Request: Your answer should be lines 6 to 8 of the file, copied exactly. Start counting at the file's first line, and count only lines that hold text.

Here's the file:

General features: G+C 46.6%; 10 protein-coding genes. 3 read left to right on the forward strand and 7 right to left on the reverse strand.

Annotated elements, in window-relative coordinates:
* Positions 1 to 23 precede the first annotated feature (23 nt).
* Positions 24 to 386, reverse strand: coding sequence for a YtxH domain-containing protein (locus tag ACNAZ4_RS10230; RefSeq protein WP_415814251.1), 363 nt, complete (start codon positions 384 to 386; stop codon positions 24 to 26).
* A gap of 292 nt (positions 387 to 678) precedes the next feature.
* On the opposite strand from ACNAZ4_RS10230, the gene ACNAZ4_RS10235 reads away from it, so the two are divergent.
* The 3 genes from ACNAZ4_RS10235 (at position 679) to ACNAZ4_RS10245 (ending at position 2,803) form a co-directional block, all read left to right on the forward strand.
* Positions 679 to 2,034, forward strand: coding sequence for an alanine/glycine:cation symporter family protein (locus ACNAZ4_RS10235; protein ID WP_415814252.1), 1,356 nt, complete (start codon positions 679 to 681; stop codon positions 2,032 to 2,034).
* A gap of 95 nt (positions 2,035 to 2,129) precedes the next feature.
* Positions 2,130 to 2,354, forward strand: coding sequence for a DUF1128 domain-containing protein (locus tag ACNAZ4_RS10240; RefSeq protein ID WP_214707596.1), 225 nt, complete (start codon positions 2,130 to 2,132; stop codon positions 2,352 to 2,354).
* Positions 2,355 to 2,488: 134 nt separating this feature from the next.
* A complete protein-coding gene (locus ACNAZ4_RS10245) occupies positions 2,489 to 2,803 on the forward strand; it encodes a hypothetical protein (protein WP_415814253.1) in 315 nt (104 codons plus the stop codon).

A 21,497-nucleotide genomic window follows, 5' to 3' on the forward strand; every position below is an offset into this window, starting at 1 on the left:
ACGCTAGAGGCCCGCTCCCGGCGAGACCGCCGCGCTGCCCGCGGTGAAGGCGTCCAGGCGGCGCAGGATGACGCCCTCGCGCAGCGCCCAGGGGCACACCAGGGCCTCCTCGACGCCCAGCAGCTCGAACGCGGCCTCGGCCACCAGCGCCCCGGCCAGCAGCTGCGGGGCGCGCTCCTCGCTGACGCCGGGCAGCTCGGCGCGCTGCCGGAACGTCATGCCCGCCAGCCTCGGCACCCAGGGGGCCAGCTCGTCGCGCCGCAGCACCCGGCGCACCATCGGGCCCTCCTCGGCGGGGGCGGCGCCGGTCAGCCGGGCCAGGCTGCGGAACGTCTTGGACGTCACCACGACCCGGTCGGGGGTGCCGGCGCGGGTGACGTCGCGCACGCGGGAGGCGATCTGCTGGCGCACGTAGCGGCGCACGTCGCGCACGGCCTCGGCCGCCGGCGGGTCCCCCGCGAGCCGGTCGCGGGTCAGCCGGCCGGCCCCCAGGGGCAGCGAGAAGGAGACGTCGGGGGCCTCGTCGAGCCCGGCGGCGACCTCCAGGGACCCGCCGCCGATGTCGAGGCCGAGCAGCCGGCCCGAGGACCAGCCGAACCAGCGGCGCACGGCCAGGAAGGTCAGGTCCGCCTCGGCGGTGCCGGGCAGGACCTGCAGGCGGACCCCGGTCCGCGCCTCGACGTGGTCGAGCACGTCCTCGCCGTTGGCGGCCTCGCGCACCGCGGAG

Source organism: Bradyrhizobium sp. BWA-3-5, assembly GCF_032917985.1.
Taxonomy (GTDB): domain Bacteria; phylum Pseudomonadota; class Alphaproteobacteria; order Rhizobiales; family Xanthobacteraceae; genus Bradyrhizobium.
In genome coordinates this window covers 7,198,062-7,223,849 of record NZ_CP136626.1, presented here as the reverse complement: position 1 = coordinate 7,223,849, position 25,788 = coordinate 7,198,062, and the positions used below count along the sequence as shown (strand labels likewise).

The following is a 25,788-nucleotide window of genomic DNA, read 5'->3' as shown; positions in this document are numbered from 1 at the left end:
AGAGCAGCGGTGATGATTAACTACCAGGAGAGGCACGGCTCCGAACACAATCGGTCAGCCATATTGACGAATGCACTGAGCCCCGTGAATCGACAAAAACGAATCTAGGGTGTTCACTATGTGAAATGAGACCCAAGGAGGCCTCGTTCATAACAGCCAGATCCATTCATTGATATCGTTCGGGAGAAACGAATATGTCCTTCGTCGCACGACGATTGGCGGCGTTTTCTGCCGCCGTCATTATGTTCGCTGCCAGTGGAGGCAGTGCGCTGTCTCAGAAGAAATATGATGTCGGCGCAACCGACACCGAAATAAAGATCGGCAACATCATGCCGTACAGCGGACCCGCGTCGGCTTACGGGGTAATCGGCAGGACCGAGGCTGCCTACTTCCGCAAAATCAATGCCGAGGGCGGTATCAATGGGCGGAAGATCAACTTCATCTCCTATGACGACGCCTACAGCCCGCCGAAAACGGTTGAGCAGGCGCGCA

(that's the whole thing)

* On the opposite strand from ACNAZ4_RS10230, the gene ACNAZ4_RS10235 reads away from it, so the two are divergent.
* The 3 genes from ACNAZ4_RS10235 (at position 679) to ACNAZ4_RS10245 (ending at position 2,803) form a co-directional block, all read left to right on the forward strand.
* Positions 679 to 2,034, forward strand: coding sequence for an alanine/glycine:cation symporter family protein (locus ACNAZ4_RS10235; protein ID WP_415814252.1), 1,356 nt, complete (start codon positions 679 to 681; stop codon positions 2,032 to 2,034).